San Antonio Breast Cancer Symposium, Dec.13-16, 2007
The 30th Annual San Antonio Breast Cancer Symposium took place Dec. 13-16 in San Antonio, Texas, and drew 8,654 attendees from 83 countries. The meeting presented new research on the experimental biology, etiology, prevention, diagnosis and therapy of breast cancer and pre-malignant breast disease.
"One of the meeting's highlights was a presentation about the use of Oncotype DX, a genomic test, which helps identify patients who are and are not likely to benefit from chemotherapy," said Peter Ravdin, M.D., of the University of Texas M.D. Anderson Cancer Center in Houston, who also presented a talk entitled "Understanding Changes in Breast Cancer Incidence: Interactions Between Epidemiological and Clinical Trial Evidence."
Researchers presented the results of eight studies validating Oncotype DX, the first commercially available multi-gene expression test to predict the likelihood of breast cancer recurrence, the likelihood of breast cancer survival and the likelihood of chemotherapy benefit. "The presentation showed that patients who had high recurrence scores clearly benefited in a major way from chemotherapy while patients with low recurrence scores didn't seem to benefit much," Ravdin said. "But it left open the question as to whether or not some simpler, less-expensive tests might do the same thing."
In one study, researchers from the University of Pittsburgh Cancer Institute conducted a chart review of 260 patients with primary, estrogen receptor-positive, lymph node-negative invasive breast cancer who were treated with tamoxifen. The researchers found that the Oncotype DX assay significantly decreased recommendations for adjuvant chemotherapy in patients with low recurrence scores.
Another meeting highlight, Ravdin said, was the presentation the Adjuvant Tamoxifen, Longer Against Shorter (ATLAS) trial. Between 1996 and 2005, researchers from the University of Oxford, U.K., randomly assigned 11,500 women who had completed five years of tamoxifen treatment to receive either an additional five years of tamoxifen or no further treatment. The researchers found that extended treatment was associated with a significant reduction in cancer recurrence and non-significant reductions in breast cancer mortality and overall mortality.
"That's interesting because patients with estrogen receptor-positive cancer have a long period of hormone sensitivity," Ravdin said. "There are a lot of late relapses in that population. It raises the question of how long should we be giving hormonal therapy."
The meeting also included an announcement that future symposia will be presented as a collaboration between the Cancer Therapy and Research Center at the University of Texas Health Science Center in San Antonio and the American Association for Cancer Research, and will be renamed as the CTRC-AACR San Antonio Breast Cancer Symposium.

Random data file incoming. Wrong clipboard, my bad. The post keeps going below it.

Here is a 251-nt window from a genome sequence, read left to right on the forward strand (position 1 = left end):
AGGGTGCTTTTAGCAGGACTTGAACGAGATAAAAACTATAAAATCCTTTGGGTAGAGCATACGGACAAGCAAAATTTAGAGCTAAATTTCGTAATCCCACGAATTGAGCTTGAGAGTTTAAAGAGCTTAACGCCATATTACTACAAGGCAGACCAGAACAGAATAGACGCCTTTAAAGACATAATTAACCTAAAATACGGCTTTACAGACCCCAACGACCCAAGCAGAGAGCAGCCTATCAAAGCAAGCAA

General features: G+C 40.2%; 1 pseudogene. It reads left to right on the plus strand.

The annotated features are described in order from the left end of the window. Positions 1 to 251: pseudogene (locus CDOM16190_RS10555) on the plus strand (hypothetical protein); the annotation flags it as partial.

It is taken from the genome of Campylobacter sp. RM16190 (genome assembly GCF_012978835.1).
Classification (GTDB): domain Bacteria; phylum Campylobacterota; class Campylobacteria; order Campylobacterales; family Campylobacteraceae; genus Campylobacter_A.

"The AACR is delighted to have the opportunity to partner with CTRC and Baylor College of Medicine in presenting this meeting to the breast cancer community," Margaret Foti, Ph.D., M.D., chief executive officer at AACR, said in a statement. "The San Antonio Breast Cancer Symposium is already an outstanding meeting. Clearly, the expert input of the AACR will enhance interactions between basic and clinical researchers, and expedite the delivery of the latest scientific advances into the clinic."
SABCS: Herceptin Beneficial in Chromosome 17 Polysomy
TUESDAY, Dec. 18 (HealthDay News) -- Women with HER2-positive breast cancer benefit from treatment with Herceptin regardless of whether or not they have extra copies of chromosome 17, and women with very small HER2-positive or triple negative tumors may also be candidates for such aggressive therapy, according to two studies presented this week at the San Antonio Breast Cancer Symposium.
SABCS: Free Diagnostic Program Benefits Underserved
TUESDAY, Dec. 18 (HealthDay News) -- A free, comprehensive diagnostic program can help overcome barriers that prevent underserved women from receiving timely care after an abnormal mammogram, according to research presented this week at the San Antonio Breast Cancer Symposium.
SABCS: Combination Therapy Shrinks Brain Tumors
MONDAY, Dec. 17 (HealthDay News) -- In patients with HER2-positive metastatic breast cancer who have previously received trastuzumab, a combination of lapatinib (Tykerb) and capecitabine (Xeloda) may help shrink metastatic brain tumors, according to research presented this week at the San Antonio Breast Cancer Symposium.
SABCS: Breast Cancer Receptors Affect Survival
MONDAY, Dec. 17 (HealthDay News) -- In women whose primary breast cancer has spread to the brain, survival times are considerably shorter in those who have triple negative tumors with no HER2 growth factors or estrogen or progesterone receptors, and also in those with HER2-positive cancers that are also estrogen receptor/progesterone receptor-negative, according to two studies presented this week at the San Antonio Breast Cancer Symposium.
SABCS: Anastrozole's Efficacy and Safety Confirmed
MONDAY, Dec. 17 (HealthDay News) -- Compared to those treated with tamoxifen, breast cancer patients treated with anastrozole have no long-term excess fracture risk and superior long-term outcomes, according to research presented this week at the San Antonio Breast Cancer Symposium.
SABCS: BRCA Mutation Risk Not Getting Through to Men
FRIDAY, Dec. 14 (HealthDay News) -- Men who learn that their mothers, sisters or daughters carry cancer-causing mutations of the BRCA1 or BRCA2 genes are often unaware that they, too, may be at increased risk for cancer and have a low level of interest in genetic testing, according to research presented this week at the San Antonio Breast Cancer Symposium.